Archive | July 2014

Aiming @ Others but Shooting Self – Anger!

A lot of us may have heard that anger is not a good thing and one shouldn’t get angry. That’s ideal really. However, since we do get angry once in a while, it might be worthwhile to focus on how to deal with this emotion if and when it occurs. Not getting angry is good. However, knowing how to deal with anger when we experience it may be important too.

Firstly – do you talk to yourself when you are angry?

What’s important about that you may ask? Talking to others or doing something in a moment of anger may not be helpful as we may land up saying or doing things that we may regret later. And once you get yourself into an emotion, ignoring it might not be a feasible option as well. Engaging with anger may have counter-productive effects. Howver, addressing anger might be helpful. To address it, you alone can help yourself.

Asking yourself questions like the below gives a sense of perspective by keeping you at a healthy distance from the situation:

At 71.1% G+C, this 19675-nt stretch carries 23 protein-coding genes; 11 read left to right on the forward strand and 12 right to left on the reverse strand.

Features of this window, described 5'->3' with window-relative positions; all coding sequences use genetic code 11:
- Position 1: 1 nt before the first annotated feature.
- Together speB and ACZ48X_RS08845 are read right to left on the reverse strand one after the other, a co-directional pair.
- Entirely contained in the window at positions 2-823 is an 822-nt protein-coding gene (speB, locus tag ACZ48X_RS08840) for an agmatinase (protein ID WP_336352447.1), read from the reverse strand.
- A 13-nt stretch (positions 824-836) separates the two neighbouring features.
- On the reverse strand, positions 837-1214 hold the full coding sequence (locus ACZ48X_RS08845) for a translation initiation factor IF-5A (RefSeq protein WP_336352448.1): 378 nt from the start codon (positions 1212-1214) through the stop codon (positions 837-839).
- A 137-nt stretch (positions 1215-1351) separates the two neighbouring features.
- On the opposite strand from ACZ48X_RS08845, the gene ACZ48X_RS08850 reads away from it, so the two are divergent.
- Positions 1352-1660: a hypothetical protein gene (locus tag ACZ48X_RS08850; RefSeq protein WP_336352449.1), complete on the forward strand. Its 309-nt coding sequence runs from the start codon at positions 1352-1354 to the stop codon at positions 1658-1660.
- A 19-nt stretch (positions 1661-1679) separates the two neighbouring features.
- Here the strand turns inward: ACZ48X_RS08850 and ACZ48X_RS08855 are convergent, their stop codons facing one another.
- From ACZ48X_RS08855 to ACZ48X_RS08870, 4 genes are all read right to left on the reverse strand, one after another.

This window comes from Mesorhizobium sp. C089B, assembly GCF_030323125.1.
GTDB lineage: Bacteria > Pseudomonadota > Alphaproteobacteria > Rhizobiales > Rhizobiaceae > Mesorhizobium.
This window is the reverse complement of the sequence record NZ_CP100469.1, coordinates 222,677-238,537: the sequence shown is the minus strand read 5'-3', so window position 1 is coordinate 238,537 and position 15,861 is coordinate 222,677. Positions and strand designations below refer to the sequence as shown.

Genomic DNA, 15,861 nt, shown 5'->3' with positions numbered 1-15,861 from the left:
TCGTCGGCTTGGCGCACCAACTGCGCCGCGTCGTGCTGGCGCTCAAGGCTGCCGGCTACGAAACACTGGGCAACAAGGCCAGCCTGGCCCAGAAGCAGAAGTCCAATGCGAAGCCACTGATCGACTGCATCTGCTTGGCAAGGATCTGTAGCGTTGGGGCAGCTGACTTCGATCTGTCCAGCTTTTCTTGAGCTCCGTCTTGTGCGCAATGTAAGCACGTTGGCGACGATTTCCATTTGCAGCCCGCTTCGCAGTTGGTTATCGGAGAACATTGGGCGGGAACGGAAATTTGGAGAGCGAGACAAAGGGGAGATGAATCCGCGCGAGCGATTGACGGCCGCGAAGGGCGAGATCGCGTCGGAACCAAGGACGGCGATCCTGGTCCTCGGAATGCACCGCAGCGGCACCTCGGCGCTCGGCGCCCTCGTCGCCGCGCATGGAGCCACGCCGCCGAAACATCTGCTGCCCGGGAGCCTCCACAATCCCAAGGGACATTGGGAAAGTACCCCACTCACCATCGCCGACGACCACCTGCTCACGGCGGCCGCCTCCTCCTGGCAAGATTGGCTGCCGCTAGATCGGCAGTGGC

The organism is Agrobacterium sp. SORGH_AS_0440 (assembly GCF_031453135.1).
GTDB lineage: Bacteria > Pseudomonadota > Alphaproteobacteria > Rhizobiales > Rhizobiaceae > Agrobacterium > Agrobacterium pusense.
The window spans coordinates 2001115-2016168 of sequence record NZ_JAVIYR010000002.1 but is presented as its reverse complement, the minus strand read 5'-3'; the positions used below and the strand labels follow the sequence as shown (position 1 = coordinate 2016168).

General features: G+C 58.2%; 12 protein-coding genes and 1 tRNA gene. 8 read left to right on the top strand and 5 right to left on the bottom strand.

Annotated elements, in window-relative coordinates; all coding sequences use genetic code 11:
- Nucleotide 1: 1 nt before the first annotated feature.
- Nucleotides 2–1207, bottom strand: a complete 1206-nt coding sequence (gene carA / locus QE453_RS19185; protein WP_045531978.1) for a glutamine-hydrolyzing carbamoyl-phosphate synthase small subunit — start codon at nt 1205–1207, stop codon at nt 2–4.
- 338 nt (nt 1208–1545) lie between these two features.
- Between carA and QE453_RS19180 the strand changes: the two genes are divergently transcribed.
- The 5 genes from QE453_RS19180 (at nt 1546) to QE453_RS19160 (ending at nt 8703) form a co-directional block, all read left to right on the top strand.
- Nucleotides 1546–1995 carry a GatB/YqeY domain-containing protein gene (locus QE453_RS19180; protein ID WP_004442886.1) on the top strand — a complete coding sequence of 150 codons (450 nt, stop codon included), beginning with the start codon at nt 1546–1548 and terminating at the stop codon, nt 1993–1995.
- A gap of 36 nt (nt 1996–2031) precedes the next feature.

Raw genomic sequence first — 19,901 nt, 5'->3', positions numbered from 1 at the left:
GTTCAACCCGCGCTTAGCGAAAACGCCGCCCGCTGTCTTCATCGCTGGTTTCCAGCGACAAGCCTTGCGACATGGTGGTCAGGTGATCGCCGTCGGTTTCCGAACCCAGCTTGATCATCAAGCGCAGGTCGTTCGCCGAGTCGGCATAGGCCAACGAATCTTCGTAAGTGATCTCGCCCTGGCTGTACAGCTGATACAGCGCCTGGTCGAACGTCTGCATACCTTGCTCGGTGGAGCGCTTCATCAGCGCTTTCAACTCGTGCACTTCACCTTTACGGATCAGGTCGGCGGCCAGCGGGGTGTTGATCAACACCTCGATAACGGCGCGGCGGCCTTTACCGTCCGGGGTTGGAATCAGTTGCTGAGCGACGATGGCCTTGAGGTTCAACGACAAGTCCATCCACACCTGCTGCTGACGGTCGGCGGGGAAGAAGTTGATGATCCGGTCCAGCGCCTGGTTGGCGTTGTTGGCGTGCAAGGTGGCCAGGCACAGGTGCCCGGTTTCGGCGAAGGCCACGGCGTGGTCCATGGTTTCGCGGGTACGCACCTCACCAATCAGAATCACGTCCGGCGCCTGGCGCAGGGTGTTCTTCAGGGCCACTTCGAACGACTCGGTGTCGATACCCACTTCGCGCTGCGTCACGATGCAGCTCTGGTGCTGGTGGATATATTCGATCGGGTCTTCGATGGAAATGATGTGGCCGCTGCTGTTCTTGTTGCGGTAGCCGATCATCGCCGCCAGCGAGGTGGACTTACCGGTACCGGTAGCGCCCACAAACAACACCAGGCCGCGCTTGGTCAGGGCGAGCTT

–          What am I angry about?

–          How would I want to address it or deal with it?

Secondly, do you want to address the person, the behavior or the situation? If it is the situation, can you change it? If yes, what can you do? If no, how can you work around it? One of the two is almost always possible.

For example, let’s take a situation – if there’s heavy traffic, you may not be able to make it disappear but you can certainly do something else to keep yourself in a positive state like playing music or talking to someone you’ve been wanting to.